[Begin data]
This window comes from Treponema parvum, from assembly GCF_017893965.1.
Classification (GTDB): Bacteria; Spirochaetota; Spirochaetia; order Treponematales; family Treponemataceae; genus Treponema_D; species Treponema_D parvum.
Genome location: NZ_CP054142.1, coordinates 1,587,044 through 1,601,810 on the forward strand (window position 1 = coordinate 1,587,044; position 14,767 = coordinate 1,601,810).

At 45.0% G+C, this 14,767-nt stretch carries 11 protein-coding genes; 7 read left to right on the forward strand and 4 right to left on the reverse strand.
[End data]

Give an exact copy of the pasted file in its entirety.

This window comes from Treponema parvum, from assembly GCF_017893965.1.
Classification (GTDB): Bacteria; Spirochaetota; Spirochaetia; order Treponematales; family Treponemataceae; genus Treponema_D; species Treponema_D parvum.
Genome location: NZ_CP054142.1, coordinates 1,587,044 through 1,601,810 on the forward strand (window position 1 = coordinate 1,587,044; position 14,767 = coordinate 1,601,810).

At 45.0% G+C, this 14,767-nt stretch carries 11 protein-coding genes; 7 read left to right on the forward strand and 4 right to left on the reverse strand.